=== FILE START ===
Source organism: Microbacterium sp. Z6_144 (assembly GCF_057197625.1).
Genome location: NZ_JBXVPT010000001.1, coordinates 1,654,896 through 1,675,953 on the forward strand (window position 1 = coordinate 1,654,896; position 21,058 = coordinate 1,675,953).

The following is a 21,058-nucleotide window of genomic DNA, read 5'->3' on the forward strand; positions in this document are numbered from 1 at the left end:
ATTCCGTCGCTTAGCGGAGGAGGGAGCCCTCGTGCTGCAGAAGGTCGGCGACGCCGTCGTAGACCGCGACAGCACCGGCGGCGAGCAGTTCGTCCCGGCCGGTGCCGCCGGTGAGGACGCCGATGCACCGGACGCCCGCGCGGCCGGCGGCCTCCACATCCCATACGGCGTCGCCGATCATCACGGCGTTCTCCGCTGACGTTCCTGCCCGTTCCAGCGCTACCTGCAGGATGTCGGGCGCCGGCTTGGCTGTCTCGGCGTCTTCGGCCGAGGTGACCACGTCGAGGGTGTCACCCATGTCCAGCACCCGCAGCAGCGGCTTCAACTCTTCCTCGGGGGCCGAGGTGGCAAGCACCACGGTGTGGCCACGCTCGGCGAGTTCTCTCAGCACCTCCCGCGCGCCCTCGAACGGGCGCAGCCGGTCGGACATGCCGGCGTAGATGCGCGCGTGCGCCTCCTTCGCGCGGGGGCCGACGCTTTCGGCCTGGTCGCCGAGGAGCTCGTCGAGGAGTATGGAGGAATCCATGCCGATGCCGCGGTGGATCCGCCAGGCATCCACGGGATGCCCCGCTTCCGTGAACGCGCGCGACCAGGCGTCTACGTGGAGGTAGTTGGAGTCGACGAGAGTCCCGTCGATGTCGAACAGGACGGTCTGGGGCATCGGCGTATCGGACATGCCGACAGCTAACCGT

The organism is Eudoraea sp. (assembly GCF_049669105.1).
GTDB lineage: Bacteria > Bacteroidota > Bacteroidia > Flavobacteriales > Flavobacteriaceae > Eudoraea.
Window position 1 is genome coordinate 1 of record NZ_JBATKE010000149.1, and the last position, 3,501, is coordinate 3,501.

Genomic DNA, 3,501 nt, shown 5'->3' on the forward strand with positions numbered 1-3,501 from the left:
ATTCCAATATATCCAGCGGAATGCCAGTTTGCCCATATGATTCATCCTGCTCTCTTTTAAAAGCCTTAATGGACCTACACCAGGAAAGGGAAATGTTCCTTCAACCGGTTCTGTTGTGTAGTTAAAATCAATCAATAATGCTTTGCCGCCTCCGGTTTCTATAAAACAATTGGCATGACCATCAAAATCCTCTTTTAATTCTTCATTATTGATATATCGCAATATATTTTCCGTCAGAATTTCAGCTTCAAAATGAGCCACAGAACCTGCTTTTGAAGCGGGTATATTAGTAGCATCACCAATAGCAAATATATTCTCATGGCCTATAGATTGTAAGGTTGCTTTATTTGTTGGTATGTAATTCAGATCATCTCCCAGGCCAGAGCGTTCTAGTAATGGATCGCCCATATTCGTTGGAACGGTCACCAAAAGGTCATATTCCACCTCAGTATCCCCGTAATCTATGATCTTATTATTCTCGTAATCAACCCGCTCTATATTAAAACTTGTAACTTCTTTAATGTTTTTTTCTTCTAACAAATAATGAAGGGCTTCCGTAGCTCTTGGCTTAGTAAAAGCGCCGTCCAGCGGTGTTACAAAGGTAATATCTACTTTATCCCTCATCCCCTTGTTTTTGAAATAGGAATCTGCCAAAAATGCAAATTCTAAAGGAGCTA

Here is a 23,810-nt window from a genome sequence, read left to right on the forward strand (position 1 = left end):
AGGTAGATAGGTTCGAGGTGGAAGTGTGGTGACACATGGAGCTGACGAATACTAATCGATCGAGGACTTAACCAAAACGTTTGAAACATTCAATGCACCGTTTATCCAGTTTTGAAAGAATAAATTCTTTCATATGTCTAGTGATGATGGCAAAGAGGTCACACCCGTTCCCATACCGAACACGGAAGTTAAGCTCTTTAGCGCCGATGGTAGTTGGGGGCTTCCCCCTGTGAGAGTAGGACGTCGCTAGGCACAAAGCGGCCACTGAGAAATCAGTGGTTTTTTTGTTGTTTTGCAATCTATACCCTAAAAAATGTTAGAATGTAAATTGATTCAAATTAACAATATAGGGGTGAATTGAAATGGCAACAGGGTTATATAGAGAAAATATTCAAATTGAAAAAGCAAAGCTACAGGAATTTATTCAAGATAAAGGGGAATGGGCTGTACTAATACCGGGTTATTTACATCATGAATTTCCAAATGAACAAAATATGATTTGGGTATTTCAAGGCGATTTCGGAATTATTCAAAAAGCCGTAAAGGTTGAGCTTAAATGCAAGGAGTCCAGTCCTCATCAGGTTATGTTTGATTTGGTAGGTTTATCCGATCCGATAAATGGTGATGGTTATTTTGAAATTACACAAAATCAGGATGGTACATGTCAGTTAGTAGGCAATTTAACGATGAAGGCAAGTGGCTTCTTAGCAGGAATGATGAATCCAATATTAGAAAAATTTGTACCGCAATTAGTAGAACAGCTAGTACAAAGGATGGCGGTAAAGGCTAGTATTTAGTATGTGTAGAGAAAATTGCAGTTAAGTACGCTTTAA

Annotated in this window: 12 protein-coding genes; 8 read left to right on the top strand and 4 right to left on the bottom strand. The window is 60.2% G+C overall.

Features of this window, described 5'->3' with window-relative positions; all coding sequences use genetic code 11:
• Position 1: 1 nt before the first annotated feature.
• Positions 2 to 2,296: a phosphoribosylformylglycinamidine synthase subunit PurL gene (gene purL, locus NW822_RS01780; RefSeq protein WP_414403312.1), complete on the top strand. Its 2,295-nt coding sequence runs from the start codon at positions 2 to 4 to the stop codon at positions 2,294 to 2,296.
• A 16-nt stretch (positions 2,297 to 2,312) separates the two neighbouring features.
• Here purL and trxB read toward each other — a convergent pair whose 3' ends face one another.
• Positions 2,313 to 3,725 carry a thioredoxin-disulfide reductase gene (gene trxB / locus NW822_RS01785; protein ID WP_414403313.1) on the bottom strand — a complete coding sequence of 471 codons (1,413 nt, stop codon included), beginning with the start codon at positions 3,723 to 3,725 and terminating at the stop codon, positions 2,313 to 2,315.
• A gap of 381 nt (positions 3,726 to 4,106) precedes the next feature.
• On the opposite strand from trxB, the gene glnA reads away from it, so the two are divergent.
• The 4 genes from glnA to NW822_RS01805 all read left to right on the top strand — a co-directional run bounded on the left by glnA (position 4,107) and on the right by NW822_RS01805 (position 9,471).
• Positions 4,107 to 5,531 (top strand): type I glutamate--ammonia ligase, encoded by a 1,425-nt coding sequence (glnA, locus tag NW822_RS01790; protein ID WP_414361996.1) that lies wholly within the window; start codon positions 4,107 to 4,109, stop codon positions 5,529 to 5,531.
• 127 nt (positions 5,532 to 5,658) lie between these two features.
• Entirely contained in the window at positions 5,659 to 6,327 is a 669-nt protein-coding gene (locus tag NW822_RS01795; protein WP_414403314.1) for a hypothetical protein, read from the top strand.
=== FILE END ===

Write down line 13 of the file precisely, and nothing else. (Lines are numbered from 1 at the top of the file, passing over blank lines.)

Features of this window, described 5'->3' with window-relative positions; all coding sequences use genetic code 11: